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Old 12-29-2012, 01:32 PM   #51
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Cooking a turkey at 200 degrees is not safe. It's a recipe for potential food poisoning.

Cooking at such a low temperature means that the bird will be lingering in the danger zone (40-140) for hours in the cooker. This allows bacteria to swarm all over it, multiplying rapidly. Though most bacteria is killed by cooking, the bacteria can produce toxins that may not be killed by further cooking.

The USDA says you should never cook a turkey at less than 325, which I think is high to be on the safe side. I'm sure you could cook one lower than that, but definitely not at 200.
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Old 12-29-2012, 01:37 PM   #52
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Quote:
Originally Posted by puffin3 View Post
Wet brine the bird/s the day before in Kosher salt....not table salt (Its too salty).

In actuality, kosher salt and table salt are equally salty. It's their crystal size that's usually different.

And it's very easy to cook a chicken at 450 and have it come out perfectly moist and delicious. The Zuni Cafe chicken recipe is foolproof.
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Old 12-29-2012, 02:05 PM   #53
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Quote:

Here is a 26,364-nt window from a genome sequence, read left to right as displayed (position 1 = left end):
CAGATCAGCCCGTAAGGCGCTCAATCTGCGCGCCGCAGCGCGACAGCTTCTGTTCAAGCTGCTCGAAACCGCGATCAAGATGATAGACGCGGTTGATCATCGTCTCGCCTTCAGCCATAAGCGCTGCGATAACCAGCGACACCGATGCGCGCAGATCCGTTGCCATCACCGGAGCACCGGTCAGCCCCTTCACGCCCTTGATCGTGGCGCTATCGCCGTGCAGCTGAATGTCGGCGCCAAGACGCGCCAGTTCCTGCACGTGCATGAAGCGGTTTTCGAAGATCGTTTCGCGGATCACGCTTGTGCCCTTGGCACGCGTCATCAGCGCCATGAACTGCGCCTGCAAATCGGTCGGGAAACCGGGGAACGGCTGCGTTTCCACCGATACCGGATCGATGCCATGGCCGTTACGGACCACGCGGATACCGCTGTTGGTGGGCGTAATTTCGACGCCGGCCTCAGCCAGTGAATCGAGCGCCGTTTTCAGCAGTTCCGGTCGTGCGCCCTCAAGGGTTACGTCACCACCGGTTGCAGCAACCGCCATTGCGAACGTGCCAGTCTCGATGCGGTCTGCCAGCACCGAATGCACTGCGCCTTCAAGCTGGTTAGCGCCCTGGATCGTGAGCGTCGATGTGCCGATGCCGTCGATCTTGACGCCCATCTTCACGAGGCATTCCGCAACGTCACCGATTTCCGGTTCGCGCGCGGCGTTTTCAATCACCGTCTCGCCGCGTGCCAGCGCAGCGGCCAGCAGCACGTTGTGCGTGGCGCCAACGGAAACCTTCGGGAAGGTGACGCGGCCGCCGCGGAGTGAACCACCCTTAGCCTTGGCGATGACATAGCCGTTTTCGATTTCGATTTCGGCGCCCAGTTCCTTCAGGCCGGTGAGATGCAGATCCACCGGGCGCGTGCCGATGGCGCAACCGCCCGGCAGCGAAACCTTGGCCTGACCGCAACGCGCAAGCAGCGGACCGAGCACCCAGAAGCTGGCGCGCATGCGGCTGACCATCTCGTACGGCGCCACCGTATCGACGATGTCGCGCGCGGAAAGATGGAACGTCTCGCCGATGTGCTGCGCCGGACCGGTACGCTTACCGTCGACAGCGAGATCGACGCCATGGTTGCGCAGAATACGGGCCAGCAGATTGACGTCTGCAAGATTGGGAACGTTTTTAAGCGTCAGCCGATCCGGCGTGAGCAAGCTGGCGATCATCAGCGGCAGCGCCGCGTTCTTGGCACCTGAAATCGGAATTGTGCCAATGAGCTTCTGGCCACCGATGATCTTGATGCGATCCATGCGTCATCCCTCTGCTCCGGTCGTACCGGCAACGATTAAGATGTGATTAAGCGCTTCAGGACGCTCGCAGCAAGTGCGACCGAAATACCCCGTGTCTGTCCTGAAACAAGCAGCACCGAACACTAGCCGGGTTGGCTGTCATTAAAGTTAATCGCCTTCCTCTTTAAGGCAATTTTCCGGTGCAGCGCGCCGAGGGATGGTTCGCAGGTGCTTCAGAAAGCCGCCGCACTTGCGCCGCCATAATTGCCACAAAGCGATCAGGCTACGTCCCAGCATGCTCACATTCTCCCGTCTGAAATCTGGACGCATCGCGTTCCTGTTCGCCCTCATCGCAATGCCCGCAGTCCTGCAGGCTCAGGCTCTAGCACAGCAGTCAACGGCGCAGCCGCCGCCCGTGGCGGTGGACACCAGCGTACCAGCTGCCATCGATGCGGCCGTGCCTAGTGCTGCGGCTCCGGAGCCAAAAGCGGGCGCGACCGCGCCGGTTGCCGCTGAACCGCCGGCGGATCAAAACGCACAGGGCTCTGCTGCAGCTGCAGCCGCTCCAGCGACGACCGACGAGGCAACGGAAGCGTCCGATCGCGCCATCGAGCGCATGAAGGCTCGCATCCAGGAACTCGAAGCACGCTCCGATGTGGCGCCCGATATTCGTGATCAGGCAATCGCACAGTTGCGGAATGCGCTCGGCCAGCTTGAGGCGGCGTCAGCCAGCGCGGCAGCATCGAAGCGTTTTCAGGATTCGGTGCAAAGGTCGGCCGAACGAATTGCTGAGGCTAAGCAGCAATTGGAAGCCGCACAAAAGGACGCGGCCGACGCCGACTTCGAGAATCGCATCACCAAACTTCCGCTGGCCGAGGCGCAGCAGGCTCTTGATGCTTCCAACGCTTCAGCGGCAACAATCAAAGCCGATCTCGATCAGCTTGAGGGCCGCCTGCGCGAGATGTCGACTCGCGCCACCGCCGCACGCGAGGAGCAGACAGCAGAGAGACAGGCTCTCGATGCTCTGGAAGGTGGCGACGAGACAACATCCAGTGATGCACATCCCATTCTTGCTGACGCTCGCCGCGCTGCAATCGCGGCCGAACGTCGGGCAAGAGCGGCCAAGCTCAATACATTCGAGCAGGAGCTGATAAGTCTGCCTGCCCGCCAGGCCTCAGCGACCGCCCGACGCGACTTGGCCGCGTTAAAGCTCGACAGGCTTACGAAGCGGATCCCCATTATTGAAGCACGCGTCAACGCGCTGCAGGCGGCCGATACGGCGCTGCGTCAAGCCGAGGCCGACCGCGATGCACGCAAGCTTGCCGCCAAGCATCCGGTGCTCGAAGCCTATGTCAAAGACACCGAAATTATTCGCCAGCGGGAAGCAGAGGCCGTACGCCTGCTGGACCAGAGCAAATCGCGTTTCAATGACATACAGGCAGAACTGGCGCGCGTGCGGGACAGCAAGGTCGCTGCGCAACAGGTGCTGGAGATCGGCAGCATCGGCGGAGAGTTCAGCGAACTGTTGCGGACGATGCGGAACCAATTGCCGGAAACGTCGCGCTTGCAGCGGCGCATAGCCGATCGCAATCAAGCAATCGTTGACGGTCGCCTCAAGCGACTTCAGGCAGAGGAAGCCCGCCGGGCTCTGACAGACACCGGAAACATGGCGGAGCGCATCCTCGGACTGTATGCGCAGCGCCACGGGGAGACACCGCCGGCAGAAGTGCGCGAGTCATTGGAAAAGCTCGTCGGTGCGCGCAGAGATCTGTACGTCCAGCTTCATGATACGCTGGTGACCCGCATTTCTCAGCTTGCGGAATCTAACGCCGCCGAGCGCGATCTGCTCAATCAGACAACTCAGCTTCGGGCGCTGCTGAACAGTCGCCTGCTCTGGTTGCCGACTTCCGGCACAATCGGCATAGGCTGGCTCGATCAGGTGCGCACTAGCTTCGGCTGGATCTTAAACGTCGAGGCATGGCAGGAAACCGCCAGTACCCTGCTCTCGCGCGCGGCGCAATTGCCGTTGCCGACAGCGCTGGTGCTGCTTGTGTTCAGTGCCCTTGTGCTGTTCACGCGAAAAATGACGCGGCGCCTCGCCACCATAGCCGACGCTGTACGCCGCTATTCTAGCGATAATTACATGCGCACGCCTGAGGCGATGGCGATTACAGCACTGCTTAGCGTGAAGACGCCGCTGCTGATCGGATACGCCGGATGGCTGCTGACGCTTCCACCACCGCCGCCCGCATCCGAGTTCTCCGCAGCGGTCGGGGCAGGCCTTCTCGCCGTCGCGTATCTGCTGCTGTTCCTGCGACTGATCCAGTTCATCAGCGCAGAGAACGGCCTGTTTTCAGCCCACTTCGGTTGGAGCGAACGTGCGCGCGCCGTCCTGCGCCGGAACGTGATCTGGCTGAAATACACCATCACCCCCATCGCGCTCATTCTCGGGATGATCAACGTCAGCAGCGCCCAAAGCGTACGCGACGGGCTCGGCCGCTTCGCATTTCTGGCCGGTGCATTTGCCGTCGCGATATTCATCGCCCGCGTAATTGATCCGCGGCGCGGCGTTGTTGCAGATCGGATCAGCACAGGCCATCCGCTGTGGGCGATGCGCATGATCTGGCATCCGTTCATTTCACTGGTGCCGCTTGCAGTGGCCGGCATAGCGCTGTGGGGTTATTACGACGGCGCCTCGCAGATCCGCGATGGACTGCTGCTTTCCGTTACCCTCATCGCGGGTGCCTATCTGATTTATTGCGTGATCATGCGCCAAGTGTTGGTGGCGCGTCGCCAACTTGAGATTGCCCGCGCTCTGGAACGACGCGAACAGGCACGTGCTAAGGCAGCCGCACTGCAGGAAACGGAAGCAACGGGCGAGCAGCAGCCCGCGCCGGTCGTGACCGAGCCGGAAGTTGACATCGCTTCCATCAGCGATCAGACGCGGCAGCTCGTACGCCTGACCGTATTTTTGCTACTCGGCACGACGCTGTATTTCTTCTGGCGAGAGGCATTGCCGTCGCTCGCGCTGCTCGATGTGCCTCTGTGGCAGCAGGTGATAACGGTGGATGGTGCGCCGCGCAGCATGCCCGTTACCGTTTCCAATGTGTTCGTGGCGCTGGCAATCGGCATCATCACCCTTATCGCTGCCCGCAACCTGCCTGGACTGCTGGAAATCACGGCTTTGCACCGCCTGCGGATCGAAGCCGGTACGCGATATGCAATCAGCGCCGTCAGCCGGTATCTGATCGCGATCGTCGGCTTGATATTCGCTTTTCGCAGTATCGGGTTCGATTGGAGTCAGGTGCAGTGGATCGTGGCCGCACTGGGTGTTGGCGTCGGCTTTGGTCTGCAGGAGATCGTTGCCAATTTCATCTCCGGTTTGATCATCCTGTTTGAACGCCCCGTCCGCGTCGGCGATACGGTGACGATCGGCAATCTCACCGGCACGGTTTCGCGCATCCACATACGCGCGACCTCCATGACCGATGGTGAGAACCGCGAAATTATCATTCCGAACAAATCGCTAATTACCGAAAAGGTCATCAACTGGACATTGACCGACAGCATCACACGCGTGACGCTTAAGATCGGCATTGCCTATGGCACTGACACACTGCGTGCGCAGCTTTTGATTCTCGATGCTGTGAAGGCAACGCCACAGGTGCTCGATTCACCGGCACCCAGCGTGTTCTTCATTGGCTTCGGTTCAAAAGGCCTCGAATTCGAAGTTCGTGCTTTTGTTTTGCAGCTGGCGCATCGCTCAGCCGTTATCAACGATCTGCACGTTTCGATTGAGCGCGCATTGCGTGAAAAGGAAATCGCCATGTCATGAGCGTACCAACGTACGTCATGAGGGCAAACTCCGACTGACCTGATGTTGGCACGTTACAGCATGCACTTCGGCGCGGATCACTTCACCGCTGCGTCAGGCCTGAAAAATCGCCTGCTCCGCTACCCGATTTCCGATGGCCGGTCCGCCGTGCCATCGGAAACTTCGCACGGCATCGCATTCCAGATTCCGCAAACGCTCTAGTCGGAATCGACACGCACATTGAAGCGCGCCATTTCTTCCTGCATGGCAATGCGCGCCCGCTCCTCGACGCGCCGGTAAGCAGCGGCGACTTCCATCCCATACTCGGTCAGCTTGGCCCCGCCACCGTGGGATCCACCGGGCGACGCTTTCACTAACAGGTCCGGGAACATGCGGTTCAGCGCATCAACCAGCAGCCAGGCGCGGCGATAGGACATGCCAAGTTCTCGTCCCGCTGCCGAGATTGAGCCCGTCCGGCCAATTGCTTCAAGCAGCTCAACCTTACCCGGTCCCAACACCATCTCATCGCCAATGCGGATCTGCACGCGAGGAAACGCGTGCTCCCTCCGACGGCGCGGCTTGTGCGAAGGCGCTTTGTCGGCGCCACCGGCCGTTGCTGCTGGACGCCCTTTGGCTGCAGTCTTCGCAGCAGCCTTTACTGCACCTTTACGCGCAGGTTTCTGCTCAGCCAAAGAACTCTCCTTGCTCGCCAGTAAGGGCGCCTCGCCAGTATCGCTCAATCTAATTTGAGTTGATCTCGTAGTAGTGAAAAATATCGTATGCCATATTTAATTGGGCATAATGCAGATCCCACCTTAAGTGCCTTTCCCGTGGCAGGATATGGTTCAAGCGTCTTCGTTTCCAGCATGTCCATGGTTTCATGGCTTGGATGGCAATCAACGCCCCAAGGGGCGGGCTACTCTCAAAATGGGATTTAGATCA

Originally Posted by jennyema View Post
In actuality, kosher salt and table salt are equally salty. It's their crystal size that's usually different.

And it's very easy to cook a chicken at 450 and have it come out perfectly moist and delicious. The Zuni Cafe chicken recipe is foolproof.
B/c table salt has more crystals when you rub it on the bird you are going to get more of it on the bird compared to Kosher salt right?
As to exposing the surface of a bird to 350 F and waiting for that heat level to permeate into the meat until it reaches 150 F or maybe for you 170 F turns the surface of the bird into cement. I want the entire bird from the surface to the interior to be an even temp. Next time you have a bird roasting after a couple of hours touch a thermometer to the surface and look at the temp. Thanks for you opinion but I'll stick with my 'low and slow' method. In serving thousands of happy customers I never had anyone come back complaining of being 'poisoned'. By your logic every one who eats anything made 'Sous Vide' is taking their life in their hands.
If you are disputing the idea that protein strands essentially turn to rubber after reaching over 212 F take it up with Alton Brown.
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Old 12-29-2012, 02:11 PM   #54
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I don't know how you prepped your birds that way because in any restaurant I have ever worked in no health inspector would ever allow you to let any meat, especially poultry, to sit out and come to room temp. We never know when she/he will drop in. Against the code, which I probably don't have to tell you. But, I digress...
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Old 12-29-2012, 02:18 PM   #55
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Not to mention that 155F is not a safe temp. for cooked chicken. The drop dead temp. for salmonella is 161F.
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Old 12-29-2012, 03:00 PM   #56
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Ironically posted in response to someone who is very afraid of food poisoning.
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Old 12-29-2012, 03:17 PM   #57